The week of May 5 – May 11 is celebrated as a “Screen-free” week. The point of the week is obvious in its name – unplug for 7 days and enjoy life without electronic devices of any kind. But I keep asking myself – is it really the point? Electronic devices pervade our lives, and most of us use them to work, to play, to connect to our friends and family, and to learn new things. Besides, despite our best efforts, we won’t be able to control our children forever, so I think it is much better to lay foundations of screen smart life while they are young. In this blog post, I want to share the steps to screen smart life that we used in the past and still use in our house.Image by Paul Inkles, Creative Commons License 2.0
1. Listen to Your PediatricianAmerican Pediatrics Association recommends no screen time for children under 2 years old. We followed this recommendation with one exception – our daughter had about 5-10 minutes a day looking at Starfall with me and learning letters. I cringe when I see babies and toddlers playing on their own with electronic devices or mesmerized by TV. Human brain did not evolve to learn that way, and I subscribe to the theory, Better be safe than sorry when it comes to screen exposure for children at this critical period of their lives. Interestingly, in my daughter’s class children with the most serious learning and behavioral challenges are the ones with the most lax screen policies at home.
2. Turn TV Off When You Are Not WatchingI am always surprised when I visit other homes and see TV on when nobody is really watching it. Not only it’s distracting, but children get subconsciously bombarded by commercials and potentially scary or inappropriate content. Even cute screensavers are pulling our attention away from whatever we are doing and introducing mental noise. In our house we only turn TV on with the goal of watching it, and sometimes it stays off for weeks, at least during hours when our daughter is awake.
3. No Screens in the BedroomsWe have two TVs (and multiple computers and other electronic devices) in our house. None of them reside in our daughter’s bedroom or in our bedroom. We believe that bedrooms should be reserved for reading, playing, and sleeping. We have enough “screen pull” in our lives as it is already.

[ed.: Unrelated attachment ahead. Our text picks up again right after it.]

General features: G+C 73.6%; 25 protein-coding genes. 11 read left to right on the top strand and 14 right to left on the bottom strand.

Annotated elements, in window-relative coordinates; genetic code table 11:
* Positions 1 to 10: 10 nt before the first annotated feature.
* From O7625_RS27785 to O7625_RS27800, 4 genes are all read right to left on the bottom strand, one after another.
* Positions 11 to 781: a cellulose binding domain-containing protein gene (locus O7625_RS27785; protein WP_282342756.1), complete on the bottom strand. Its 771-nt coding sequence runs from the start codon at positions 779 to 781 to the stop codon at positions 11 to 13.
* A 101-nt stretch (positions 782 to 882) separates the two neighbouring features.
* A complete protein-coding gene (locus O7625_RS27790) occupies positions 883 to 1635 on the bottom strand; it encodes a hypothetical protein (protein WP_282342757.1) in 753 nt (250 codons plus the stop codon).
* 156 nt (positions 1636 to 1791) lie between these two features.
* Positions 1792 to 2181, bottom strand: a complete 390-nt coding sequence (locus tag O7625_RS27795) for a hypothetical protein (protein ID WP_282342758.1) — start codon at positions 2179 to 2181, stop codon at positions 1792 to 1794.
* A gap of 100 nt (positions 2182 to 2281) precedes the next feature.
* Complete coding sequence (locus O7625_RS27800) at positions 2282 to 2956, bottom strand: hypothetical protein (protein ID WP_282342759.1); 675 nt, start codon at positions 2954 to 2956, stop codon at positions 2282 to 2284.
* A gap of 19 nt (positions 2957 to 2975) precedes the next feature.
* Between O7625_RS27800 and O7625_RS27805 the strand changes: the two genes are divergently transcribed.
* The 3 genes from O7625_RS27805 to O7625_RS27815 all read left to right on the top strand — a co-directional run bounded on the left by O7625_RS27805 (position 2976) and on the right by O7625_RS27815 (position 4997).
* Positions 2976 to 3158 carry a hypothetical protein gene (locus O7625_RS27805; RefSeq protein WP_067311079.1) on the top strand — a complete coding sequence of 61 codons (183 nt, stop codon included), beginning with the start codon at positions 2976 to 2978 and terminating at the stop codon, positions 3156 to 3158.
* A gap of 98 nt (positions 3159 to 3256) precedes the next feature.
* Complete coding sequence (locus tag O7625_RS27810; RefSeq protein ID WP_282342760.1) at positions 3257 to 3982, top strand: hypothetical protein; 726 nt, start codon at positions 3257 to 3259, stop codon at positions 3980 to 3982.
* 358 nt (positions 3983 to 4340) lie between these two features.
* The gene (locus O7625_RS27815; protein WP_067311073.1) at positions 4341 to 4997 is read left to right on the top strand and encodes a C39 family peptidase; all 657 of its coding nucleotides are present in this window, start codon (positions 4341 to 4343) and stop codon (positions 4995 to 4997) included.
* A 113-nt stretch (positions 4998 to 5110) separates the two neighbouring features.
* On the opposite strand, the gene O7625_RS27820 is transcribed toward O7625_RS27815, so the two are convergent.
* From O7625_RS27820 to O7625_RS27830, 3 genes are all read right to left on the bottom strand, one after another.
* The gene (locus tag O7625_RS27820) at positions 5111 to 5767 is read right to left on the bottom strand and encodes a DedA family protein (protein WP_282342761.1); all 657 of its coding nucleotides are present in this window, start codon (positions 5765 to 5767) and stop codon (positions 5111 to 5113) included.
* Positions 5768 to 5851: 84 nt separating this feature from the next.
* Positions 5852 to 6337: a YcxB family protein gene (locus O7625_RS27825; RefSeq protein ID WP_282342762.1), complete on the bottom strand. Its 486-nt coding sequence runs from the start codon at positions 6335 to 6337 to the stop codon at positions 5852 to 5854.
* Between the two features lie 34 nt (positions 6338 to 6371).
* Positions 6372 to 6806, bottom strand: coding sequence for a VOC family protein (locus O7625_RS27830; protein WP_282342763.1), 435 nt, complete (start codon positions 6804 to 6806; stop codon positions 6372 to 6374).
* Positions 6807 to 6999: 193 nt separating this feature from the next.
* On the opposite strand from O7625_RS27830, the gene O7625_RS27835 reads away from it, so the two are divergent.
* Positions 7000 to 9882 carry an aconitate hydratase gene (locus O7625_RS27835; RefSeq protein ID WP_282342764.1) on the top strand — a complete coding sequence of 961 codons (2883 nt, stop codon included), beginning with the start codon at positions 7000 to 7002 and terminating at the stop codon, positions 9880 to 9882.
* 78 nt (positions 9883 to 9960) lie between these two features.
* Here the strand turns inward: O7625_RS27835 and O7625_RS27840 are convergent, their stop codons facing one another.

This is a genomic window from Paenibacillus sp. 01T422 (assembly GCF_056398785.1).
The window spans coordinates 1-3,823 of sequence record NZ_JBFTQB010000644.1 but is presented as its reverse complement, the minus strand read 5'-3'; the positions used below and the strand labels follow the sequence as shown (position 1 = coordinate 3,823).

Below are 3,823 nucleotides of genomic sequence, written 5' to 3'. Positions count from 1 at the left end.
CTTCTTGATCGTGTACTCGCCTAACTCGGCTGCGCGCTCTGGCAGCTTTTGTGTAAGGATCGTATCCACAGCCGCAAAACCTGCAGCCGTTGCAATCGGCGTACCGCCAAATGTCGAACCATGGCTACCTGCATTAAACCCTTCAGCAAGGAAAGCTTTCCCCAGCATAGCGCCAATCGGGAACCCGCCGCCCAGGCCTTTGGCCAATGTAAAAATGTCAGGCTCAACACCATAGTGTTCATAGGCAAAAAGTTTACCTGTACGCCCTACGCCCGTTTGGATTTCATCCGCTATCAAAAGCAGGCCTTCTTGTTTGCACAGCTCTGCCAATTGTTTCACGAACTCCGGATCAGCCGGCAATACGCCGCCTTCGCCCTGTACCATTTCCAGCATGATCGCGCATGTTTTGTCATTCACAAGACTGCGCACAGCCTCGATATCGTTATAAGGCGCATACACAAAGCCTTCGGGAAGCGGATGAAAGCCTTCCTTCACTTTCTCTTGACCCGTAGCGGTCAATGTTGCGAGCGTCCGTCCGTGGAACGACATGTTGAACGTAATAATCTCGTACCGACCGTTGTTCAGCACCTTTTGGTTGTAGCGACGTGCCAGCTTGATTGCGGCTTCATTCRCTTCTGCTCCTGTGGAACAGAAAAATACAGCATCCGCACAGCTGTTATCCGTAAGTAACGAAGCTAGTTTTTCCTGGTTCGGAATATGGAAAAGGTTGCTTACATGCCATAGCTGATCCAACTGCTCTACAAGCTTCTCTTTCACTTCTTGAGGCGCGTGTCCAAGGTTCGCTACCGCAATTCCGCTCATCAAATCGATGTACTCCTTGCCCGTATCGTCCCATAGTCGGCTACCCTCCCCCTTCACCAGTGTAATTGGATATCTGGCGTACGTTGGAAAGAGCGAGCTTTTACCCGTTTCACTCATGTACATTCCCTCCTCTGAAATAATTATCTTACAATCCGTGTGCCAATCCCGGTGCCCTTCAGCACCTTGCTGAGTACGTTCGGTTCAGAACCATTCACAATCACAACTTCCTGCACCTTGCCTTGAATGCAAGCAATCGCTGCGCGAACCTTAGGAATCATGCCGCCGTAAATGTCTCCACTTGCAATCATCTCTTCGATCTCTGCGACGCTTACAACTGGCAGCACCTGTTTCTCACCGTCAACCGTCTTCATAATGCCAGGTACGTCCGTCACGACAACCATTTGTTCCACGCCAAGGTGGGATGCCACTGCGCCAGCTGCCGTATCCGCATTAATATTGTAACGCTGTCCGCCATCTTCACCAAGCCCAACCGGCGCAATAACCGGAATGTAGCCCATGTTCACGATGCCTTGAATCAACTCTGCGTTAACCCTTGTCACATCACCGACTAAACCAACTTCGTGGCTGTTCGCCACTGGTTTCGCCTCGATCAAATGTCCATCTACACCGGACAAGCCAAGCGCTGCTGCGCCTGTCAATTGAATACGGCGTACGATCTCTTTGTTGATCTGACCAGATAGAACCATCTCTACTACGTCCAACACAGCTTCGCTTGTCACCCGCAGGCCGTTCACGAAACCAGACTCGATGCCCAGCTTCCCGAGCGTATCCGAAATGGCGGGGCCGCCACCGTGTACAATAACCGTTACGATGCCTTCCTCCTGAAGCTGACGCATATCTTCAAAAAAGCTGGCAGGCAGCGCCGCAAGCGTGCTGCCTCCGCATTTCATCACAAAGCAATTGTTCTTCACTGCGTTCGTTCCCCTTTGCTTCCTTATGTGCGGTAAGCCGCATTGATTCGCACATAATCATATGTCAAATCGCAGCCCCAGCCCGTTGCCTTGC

4. Establish Your Screen Time PolicyEvery family is different in their approach to screen time. Some families have special times for screens (usually when chores are done), some have “movie nights”, and some have unlimited screen time. Our daughter is only 7, and we limit her screen time to 30 minutes a day that she can carry over and accumulate up to 3 hours. We give her discretionary extra time for research like learning Rainbow Loom patterns on YouTube or learning math with Khan Academy. We hope to eventually transition to unlimited screen time but only when our daughter has shown ability to manage her time. It’s a little much to expect from a 7 year old, and we don’t want to nag her.
5. Decide What Content Is AppropriateAgain, different families have different views here, but I believe it is important to make a conscious decision about your rules and communicate them to your children together with the rationale behind them. We don’t have to worry about inappropriate content in movies or TV, since Smarty does not like movies. As for computer time, we use Google Safe Search for Kids on Smarty’s laptop to allow her to do research on her own.
6. Limit the Number of Apps or GamesWe learned from our own experience that having too many apps available is just like having too many toys. Our daughter likes the flash games site y8.com, but the number of games available there is simply mind-boggling, and they are all bright and inviting. At iPad we now limit the number of apps available to her to under 10 – if we add one, we take another one off.
7. Help Them Develop HobbiesThere is nothing wrong with playing computer and video games as long as your children don’t think that gaming (and texting!) is the only interesting thing about electronics. Both my husband and I spend a lot of time on our screen-related hobbies. I blog, my husband writes his own software, makes Circuit designs, and lately decided to work on making a moisture sensor for our flower beds. One of our goals for Smarty’s summer is to teach her to upload and edit her photos and create simple slideshows. She starts to show mild interest in programming, and my husband hopes that one day she will transition from simply playing games to actually dreaming up and designing them.
Our Favorite SitesI have several posts about our favorite sites:
Online Learning and Apps